A platinum-porphine/poly(perfluoroether) film oxygen tension sensor for noninvasive local monitoring of cellular oxygen metabolism using phosphorescence lifetime imaging

Yihua Zhao, Liwei Liu, Teng Luo, Liang Hong, Xiao Peng, Robert H. Austin, Junle Qu

Research output: Contribution to journalArticle

8 Scopus citations

Abstract

We present a phosphorescence lifetime imaging (PLIM) based oxygen sensor to monitor the local O2 level in conventional petri dish-based or microfluidic in vitro cell culture. The sensor film is fabricated by dissolving Pt(II) meso-tetrakis(pentafluorophenyl) porphine (PtTFPP) into a thermal curable poly(perfluoroether) (PFPE). The lifetime response of the sensor to O2 follows a linear Stern-Volmer relationship. Compared with PDMS as polymer matrix, the use of PFPE as the polymer matrix for PtTFPP mitigates both the dye induced cytotoxicity and the biomolecule adsorption problems of polydimethylsiloxane (PDMS), while maintaining cell compatibility. By using the sensor film with PFPE as the polymer matrix, the O2 tension during cell proliferation can be monitored in real time, and the resulting value can be used to calculate the per-cell O2 consumption. We tested the application of the sensor for monitoring the O2 tension during long term cell culture of HeLa cells and MDA-MB-231 cells, and calculated the O2 consumption per cell for MDA-MB-231 cells. Our study demonstrates that the PtTFPP/PFPE sensor can be employed as a general noninvasive lifetime imaging platform for studying the di-oxygen in in vitro tissue models at the cellular level as a function of space and time.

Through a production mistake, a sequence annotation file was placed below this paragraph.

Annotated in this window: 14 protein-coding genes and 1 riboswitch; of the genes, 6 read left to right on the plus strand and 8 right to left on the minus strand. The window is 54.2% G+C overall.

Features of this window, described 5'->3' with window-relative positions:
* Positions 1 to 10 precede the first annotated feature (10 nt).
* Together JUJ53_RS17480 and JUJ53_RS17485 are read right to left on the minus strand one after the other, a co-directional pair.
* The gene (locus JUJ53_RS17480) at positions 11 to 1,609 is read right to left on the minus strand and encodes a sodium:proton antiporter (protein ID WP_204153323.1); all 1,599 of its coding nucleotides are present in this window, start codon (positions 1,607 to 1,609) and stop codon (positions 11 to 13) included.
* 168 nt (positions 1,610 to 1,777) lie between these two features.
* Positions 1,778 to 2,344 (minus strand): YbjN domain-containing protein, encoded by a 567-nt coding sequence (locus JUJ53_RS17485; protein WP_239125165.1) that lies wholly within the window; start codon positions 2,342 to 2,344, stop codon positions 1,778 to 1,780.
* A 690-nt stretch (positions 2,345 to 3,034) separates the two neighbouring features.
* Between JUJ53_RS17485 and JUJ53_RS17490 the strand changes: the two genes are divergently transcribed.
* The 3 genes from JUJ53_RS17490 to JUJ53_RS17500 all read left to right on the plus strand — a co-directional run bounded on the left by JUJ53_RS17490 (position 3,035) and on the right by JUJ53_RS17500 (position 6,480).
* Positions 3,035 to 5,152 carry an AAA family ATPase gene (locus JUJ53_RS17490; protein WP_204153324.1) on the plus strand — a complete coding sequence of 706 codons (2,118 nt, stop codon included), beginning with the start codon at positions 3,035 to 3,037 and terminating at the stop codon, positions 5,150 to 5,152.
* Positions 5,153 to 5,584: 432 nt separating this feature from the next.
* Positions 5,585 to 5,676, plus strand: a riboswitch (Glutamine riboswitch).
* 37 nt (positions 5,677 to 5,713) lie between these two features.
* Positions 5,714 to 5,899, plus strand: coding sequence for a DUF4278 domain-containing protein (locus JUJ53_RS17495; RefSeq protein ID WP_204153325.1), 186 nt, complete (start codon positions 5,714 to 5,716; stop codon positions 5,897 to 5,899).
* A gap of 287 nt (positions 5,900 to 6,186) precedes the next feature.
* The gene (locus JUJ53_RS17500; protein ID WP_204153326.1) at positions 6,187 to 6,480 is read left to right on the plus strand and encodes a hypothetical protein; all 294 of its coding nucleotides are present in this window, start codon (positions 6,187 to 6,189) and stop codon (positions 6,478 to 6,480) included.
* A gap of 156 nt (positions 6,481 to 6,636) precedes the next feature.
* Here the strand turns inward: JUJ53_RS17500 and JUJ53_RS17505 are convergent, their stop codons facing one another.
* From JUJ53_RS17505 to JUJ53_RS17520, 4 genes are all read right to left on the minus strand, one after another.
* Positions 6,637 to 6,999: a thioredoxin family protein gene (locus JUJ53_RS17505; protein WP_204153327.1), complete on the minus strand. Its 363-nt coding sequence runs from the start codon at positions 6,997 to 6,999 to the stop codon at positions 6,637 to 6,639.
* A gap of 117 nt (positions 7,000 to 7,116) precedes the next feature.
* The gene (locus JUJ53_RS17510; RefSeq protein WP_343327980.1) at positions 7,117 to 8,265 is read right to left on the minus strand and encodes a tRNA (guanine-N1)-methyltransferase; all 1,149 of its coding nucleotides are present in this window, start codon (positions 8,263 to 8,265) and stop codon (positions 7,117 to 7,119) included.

Original languageEnglish (US)
Pages (from-to)88-95
Number of pages8
JournalSensors and Actuators, B: Chemical
Volume269
DOIs
StatePublished - Sep 15 2018

All Science Journal Classification (ASJC) codes

  • Electronic, Optical and Magnetic Materials
  • Instrumentation
  • Condensed Matter Physics
  • Surfaces, Coatings and Films
  • Metals and Alloys
  • Electrical and Electronic Engineering
  • Materials Chemistry

Keywords

  • Cellular metabolism
  • Hypoxia
  • Oxygen sensor
  • Phosphorescence lifetime imaging (PLIM)

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